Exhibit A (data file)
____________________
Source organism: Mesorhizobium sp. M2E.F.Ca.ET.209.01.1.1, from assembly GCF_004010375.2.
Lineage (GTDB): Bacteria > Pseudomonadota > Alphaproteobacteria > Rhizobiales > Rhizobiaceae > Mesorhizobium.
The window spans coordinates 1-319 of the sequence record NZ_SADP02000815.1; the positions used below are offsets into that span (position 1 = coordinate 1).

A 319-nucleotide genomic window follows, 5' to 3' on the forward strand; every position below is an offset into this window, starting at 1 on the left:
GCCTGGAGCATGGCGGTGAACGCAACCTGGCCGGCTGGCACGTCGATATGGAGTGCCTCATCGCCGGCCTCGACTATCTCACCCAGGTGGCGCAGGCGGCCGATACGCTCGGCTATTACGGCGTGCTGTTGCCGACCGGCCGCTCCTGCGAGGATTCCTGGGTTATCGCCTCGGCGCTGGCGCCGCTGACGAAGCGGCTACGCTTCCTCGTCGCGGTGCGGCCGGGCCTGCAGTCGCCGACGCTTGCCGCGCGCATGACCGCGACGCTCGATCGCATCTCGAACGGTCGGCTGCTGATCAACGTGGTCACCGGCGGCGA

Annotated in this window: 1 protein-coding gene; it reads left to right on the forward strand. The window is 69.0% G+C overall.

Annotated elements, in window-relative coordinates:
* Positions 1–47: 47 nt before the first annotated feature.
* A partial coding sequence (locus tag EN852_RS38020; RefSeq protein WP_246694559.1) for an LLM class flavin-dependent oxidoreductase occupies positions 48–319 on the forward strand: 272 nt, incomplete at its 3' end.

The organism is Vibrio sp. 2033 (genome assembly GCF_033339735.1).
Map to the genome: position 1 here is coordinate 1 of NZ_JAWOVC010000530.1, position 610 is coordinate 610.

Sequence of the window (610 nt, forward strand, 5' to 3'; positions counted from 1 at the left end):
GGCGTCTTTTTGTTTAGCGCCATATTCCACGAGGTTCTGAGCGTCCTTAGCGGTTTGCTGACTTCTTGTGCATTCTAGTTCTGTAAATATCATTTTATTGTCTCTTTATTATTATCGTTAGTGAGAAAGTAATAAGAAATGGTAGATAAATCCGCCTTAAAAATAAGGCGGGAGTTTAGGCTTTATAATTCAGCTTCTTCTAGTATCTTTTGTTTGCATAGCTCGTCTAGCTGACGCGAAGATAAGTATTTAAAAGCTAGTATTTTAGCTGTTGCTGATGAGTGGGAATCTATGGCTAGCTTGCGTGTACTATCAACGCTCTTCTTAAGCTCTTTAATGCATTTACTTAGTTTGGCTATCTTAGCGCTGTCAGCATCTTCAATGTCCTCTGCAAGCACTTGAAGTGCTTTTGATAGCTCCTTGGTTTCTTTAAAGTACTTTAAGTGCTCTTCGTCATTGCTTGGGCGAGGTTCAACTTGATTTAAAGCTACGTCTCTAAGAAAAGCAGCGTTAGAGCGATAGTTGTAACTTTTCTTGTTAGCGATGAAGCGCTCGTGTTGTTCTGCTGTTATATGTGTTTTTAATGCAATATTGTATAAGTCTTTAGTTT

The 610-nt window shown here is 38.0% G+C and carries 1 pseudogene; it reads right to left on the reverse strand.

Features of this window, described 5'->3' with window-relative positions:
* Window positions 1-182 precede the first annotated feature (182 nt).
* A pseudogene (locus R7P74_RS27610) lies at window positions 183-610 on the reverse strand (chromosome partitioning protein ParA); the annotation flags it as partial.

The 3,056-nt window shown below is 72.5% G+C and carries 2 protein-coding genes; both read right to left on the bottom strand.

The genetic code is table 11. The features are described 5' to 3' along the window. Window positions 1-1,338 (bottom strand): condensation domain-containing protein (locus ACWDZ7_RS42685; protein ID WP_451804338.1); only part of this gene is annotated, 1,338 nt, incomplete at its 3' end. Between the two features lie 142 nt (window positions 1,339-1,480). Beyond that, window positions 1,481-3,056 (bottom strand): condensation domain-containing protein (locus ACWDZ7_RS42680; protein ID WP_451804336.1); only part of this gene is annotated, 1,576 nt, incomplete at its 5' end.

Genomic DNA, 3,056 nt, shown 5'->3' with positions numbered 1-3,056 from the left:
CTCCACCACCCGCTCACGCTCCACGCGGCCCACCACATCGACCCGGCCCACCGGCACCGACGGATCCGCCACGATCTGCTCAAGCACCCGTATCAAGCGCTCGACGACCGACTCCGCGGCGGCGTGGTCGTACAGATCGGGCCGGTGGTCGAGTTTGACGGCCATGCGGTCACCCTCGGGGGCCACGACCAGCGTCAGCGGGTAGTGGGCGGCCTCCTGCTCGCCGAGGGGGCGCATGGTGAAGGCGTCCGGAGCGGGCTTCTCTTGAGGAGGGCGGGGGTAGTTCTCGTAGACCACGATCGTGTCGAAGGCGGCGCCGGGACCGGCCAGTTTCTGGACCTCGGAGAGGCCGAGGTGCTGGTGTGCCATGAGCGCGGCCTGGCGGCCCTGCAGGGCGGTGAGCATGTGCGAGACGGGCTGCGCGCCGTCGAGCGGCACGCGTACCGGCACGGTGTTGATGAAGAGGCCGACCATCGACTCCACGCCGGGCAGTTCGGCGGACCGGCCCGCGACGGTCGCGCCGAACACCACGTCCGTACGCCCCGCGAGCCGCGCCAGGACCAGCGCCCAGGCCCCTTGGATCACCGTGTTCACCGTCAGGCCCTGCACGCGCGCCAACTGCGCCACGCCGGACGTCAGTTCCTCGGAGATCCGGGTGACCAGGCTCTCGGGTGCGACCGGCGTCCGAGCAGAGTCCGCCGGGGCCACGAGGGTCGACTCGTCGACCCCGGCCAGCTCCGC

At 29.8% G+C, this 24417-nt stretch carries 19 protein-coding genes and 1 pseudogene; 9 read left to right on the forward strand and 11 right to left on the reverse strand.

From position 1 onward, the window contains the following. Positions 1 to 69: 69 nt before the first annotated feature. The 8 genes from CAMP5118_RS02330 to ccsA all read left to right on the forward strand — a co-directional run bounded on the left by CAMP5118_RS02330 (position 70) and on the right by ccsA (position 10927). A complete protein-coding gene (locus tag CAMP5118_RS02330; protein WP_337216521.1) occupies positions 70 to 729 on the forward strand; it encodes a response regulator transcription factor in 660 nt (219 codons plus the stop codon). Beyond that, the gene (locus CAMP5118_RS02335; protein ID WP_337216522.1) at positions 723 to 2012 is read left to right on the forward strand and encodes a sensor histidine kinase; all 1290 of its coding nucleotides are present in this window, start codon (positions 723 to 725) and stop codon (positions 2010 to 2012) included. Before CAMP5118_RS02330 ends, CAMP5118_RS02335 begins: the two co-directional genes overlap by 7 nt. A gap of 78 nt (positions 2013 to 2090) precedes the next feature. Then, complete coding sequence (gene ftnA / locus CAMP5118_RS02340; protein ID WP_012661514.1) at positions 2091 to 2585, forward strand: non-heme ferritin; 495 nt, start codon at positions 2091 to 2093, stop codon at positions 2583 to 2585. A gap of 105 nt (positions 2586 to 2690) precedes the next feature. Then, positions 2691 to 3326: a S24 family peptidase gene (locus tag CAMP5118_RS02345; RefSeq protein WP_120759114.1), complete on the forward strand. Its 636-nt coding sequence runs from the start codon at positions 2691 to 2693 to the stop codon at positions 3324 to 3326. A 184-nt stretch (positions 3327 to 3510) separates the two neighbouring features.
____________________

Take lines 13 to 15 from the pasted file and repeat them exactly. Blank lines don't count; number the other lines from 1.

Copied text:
GGCGTCTTTTTGTTTAGCGCCATATTCCACGAGGTTCTGAGCGTCCTTAGCGGTTTGCTGACTTCTTGTGCATTCTAGTTCTGTAAATATCATTTTATTGTCTCTTTATTATTATCGTTAGTGAGAAAGTAATAAGAAATGGTAGATAAATCCGCCTTAAAAATAAGGCGGGAGTTTAGGCTTTATAATTCAGCTTCTTCTAGTATCTTTTGTTTGCATAGCTCGTCTAGCTGACGCGAAGATAAGTATTTAAAAGCTAGTATTTTAGCTGTTGCTGATGAGTGGGAATCTATGGCTAGCTTGCGTGTACTATCAACGCTCTTCTTAAGCTCTTTAATGCATTTACTTAGTTTGGCTATCTTAGCGCTGTCAGCATCTTCAATGTCCTCTGCAAGCACTTGAAGTGCTTTTGATAGCTCCTTGGTTTCTTTAAAGTACTTTAAGTGCTCTTCGTCATTGCTTGGGCGAGGTTCAACTTGATTTAAAGCTACGTCTCTAAGAAAAGCAGCGTTAGAGCGATAGTTGTAACTTTTCTTGTTAGCGATGAAGCGCTCGTGTTGTTCTGCTGTTATATGTGTTTTTAATGCAATATTGTATAAGTCTTTAGTTT

The 610-nt window shown here is 38.0% G+C and carries 1 pseudogene; it reads right to left on the reverse strand.

Features of this window, described 5'->3' with window-relative positions: